This led other fund companies such as Vanguard to issue statements that they had no such problems in their money-market funds, but the hint that any player in this market had problems added to the anxiety.

In a span of less than 10 days, the entire landscape of U.S. finance was turned upside down.

This week's shakeup followed the Sept. 6 seizure by the federal government of mortgage-finance giants Fannie Mae and Freddie Mac, which together finance about half the mortgages in America.

Wall Street was abuzz with rumors Wednesday that one, or both, of the remaining standalone investment banks might get hitched to a commercial bank.

Morgan Stanley's shares fell 26 percent, and shortly after the close of trading, reports surfaced that the company was in preliminary discussions over a potential merger with Wachovia, based in Charlotte, N.C. On Monday, Merrill Lynch agreed to sell itself to Wachovia's crosstown rival, Bank of America. Meanwhile, Goldman Sachs, once run by Treasury Secretary Henry Paulson, traded down more than 20 percent for much of the day before finishing down just under 14 percent.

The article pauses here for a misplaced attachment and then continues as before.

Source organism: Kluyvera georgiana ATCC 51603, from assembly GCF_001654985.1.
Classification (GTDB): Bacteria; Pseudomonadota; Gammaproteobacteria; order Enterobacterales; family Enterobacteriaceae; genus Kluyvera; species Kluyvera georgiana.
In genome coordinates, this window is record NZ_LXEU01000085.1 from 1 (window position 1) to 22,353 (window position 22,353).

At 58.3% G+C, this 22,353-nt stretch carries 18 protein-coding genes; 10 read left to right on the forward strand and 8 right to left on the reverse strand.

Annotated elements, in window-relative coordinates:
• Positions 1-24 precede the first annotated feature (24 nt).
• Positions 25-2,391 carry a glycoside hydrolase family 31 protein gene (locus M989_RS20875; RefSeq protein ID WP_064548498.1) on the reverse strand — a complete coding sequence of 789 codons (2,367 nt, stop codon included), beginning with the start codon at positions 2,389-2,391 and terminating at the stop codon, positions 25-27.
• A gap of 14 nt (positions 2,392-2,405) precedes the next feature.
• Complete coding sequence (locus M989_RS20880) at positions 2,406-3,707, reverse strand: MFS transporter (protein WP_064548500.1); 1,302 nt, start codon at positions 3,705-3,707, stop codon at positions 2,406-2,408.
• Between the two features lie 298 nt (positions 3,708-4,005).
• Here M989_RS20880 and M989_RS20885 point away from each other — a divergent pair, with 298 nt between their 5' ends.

The assault by investors on the golden temples of finance came just hours after the Fed shocked the financial world by stepping up with an $85 billion, 24-month loan to AIG, which effectively bought the government a controlling interest in the global insurer.

The Fed's move was bolstered by an announcement Wednesday that the Treasury Department will auction about $40 billion in new bonds for use by the Fed in helping AIG access capital and eventually pay off its loan by selling off some of its businesses.